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Sierra Club v. Environmental Protection Agency
United States Court of Appeals for the District of Columbia Circuit
353 F.3d 976 (2004)
The Environmental Protection Agency (EPA) (defendant) promulgated two phases of emission standards according to Section 112 of the Clean Air Act (CAA) to regulate the emission of hazardous air pollutants (HAPs). The first phase required the EPA to establish standards based on the maximum achievable control technology (MACT). The EPA established a MACT floor, which was the minimum level of reduction required by the statute. The EPA could then impose stricter standards called beyond-the-floor limits after considering costs and non-air quality health and environmental impacts and energy requirements. The second phase occurred eight years after the first phase and required the EPA to consider what residual risks remained and whether more stringent MACT standards were required to protect public health. The process of copper smelting produced exhaust gas that was subject to EPA regulations. The exhaust gas, or off-gases, contained lead and arsenic that were released in the form of particulate matter (PM) as HAPs. The EPA surveyed the use of PM control technology by copper smelters. The EPA, after determining that copper smelters used PM control devices to reduce HAP emissions, set standards for HAP emissions in terms of PM rather than setting limits for each HAP. The Sierra Club (plaintiff) challenged the EPA’s regulations and petitioned for review in district court, alleging that the EPA refused to consider non-air quality health and environmental impacts as required by the CAA. The Sierra Club argued that the EPA was required to consider the impacts of HAP emissions that were not directly delivered through the air, but through other means, such as by deposition. The EPA argued that non-air quality impacts referred to the impacts that may result from efforts to control the air quality impacts of the underlying manufacturing process.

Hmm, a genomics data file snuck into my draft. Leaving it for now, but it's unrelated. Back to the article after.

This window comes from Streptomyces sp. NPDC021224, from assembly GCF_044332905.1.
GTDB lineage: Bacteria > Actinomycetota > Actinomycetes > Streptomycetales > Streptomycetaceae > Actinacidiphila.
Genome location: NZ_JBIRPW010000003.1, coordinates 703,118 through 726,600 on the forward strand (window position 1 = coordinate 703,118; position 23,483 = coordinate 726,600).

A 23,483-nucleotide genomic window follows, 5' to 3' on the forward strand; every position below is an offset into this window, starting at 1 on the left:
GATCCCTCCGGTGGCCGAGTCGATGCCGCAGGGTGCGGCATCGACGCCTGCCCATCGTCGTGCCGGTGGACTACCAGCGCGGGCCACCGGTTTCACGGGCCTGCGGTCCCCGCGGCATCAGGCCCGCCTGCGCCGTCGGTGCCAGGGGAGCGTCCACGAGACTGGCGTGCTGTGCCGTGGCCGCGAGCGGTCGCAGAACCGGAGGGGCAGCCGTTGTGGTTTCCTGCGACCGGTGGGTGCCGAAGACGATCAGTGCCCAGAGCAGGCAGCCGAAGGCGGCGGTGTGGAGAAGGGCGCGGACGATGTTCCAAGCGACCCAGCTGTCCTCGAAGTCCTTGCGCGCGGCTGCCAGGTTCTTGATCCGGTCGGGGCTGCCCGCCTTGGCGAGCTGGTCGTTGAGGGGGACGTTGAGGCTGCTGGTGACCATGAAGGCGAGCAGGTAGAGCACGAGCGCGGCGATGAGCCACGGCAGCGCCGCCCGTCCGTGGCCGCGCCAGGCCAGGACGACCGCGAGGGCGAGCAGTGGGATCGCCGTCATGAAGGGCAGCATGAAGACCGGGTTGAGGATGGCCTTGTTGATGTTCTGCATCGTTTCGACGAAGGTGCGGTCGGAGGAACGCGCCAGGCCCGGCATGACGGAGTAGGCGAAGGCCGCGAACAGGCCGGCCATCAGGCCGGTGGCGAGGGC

Rule of Law
Holding and Reasoning (Roberts, J.)
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